Around the country, and for good reason, there are laws barring individuals above a certain age from engaging in sexual relations with individuals below a certain age (the age of consent.
In Florida, according to State Statute s. 794.05, it is illegal for someone 24 years of age or older to have sex, as defined in the statute, with someone under the age of 18 (with a couple of exceptions). Based on the exact circumstances of the incident, the crime can be considered a first-degree felony, punishable by up to 30 years in prison and/or $10,000 in fines.
As our Delray Beach and Fort Lauderdale criminal defense lawyers know, however, these sex offender laws and associated sex offender registries do present serious problems. In today’s world of anonymous dating apps and online match-making, confusion is rampant and thus the likelihood of inadvertently committing a sex crime is higher than it used to be.
While many have been railing against the black-and-white nature of sex offender laws and registries for years, the recent jailing of a teenager from Indiana has renewed calls for officials to take another look at these laws and the implications of labeling someone a “Sex Offender.”
Here’s what happened: a 19-year-old teenager from Indiana met someone on an online dating (hook-up) app called Hot or Not and drove to her house in Michigan, just across the state line, where he picked her up. The two went on to have sex in a playground (probably not the wisest choice). But here’s where the law comes into play: the girl with whom the Indiana teen had sex was actually 14 years old, but she had told the 19-year-old that she was 17 (one year over the age of consent in Michigan, where the alleged crime took place).
Apparently, as our Delray Beach and Fort Lauderdale criminal defense lawyers have learned, the teenage girl’s mother had contacted authorities when she couldn’t find the girl and was worried that she would miss her epilepsy medication dosage. The 19-year-old ended up turning himself in to police in February (the incident had taken place in December) and wound up pleading guilty to a misdemeanor count of criminal sexual conduct. Subsequently, he was sentenced to 3 months in prison, even though the girl and her mother had requested that the judge drop the charges against the 19-year-old.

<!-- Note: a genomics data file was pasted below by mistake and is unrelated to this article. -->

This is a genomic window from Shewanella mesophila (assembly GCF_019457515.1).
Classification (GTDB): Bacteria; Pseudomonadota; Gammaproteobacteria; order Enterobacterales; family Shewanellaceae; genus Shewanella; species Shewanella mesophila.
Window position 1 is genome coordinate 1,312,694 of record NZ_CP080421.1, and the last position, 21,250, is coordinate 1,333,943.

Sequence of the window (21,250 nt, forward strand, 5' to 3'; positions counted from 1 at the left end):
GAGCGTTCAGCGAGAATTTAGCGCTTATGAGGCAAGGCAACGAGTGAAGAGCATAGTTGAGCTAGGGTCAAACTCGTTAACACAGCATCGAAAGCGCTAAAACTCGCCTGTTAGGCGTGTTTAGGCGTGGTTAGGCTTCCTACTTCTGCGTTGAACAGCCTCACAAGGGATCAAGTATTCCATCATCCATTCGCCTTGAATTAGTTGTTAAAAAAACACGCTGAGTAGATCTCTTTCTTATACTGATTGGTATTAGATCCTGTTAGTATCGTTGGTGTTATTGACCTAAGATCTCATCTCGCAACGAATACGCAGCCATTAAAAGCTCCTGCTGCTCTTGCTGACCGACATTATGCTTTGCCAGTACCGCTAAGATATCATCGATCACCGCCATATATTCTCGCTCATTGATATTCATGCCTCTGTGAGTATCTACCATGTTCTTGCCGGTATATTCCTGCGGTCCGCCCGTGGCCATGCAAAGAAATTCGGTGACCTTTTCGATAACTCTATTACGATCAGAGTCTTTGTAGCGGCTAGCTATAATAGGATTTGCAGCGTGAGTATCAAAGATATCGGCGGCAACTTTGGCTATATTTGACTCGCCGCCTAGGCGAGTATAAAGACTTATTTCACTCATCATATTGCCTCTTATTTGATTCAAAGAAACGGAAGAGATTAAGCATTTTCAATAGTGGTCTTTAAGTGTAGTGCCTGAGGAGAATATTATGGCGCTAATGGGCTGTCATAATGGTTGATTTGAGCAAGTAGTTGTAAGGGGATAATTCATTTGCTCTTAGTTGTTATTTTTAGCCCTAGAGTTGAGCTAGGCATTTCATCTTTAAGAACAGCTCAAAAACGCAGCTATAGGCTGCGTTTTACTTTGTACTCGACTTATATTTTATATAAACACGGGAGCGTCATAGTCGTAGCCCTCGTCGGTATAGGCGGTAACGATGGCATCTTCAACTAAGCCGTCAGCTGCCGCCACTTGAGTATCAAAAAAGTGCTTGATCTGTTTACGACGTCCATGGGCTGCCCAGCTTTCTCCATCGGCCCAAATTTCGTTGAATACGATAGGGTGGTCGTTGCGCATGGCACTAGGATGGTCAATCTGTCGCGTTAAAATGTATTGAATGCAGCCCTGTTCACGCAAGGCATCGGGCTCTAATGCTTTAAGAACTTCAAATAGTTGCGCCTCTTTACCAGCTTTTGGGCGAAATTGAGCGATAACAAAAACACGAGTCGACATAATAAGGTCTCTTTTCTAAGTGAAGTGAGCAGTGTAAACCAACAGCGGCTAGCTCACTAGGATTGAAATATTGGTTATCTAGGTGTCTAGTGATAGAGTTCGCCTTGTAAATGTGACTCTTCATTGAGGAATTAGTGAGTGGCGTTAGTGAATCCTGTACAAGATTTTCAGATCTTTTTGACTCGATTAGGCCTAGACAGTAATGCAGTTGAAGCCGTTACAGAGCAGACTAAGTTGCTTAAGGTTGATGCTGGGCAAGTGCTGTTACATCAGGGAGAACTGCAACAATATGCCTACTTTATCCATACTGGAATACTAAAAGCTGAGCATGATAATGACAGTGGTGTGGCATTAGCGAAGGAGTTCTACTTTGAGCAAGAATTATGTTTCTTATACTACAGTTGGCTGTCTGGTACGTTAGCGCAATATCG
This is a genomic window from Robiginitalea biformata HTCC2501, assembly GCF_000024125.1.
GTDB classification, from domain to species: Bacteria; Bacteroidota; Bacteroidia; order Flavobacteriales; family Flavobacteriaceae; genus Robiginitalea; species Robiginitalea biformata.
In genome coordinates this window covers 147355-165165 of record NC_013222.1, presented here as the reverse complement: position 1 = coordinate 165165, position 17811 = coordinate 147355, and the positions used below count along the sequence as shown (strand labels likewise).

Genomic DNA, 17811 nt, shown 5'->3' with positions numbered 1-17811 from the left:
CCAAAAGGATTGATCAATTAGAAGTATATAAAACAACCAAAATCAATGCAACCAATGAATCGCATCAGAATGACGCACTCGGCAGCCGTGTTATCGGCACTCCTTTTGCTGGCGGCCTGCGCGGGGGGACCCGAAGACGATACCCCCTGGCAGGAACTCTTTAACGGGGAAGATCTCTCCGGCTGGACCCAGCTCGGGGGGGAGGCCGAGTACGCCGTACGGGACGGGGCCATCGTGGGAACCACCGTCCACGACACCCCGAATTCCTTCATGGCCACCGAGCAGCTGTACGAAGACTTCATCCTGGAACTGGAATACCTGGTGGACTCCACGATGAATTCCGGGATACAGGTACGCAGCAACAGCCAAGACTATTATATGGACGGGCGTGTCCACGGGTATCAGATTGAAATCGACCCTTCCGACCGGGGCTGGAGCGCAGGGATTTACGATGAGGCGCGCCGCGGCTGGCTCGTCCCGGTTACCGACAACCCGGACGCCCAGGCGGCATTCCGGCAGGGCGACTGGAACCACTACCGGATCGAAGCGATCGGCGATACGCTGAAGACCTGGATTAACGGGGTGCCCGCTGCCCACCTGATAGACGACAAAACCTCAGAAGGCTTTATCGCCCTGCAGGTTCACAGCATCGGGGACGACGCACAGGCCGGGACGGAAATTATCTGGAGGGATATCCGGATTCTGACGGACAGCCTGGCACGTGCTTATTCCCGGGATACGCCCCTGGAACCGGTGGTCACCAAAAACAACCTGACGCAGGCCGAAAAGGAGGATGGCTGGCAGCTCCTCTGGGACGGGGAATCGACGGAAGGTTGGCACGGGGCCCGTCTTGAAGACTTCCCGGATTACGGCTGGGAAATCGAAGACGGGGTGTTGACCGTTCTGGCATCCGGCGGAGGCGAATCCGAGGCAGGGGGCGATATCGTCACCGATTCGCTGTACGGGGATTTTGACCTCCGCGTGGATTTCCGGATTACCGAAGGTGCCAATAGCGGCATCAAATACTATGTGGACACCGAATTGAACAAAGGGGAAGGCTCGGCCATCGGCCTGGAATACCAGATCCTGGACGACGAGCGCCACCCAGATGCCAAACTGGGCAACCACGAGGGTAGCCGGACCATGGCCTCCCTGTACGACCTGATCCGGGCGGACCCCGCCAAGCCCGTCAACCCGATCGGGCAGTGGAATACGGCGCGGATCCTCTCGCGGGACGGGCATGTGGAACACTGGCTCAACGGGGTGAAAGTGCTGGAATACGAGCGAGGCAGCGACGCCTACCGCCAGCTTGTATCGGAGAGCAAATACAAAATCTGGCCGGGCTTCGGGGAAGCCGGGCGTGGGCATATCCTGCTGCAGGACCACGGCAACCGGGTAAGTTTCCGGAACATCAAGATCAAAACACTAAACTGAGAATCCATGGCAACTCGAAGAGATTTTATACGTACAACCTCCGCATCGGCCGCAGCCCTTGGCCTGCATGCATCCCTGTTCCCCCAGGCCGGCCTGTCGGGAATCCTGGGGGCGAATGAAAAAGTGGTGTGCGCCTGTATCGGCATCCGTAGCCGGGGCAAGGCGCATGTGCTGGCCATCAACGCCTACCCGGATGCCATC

In addition to his three-month jail sentence, the 19-year-old will have to remain on a sex offender registry for the next 25 years and, according to the terms of his probation, he will have to stay off the internet for five years. This seems incredibly problematic, and people are starting to wonder whether strict sex offender laws, in the midst of which this teenager has been caught, are truly fair. While our Delray Beach and Fort Lauderdale criminal defense lawyers do not condone anyone breaking any laws, from this teenager’s perspective, he was just having sex with another teenager who was above the age of consent; he had no reason to believe that the girl would have lied about her age.
Now, because of the harsh law, he will be subject to (perhaps unjust) ridicule and condemnation due to his public record for the next quarter-century. In addition, despite his studies in computer science at a local community college, the 19-year-old will have to figure out some way to make money other than by utilizing the computer skills he’s developed. In the year 2015, preventing someone from using the internet critically limits their career options.
Our Delray Beach and Fort Lauderdale criminal defense lawyers know that when stories like this one gain traction in the press, people start to revisit the laws as they are on the book; perhaps the facts of this case will inspire a change. If you have any questions about this or any other criminal issue, or if you’ve been arrested for or charged with a crime in Palm Beach, Broward County and/or Miami-Dade County, please contact our criminal defense layers at Leifert & Leifert by calling 1-888-5-DEFEND (1-888-533-3363) to schedule a free consultation. We look forward to assisting you!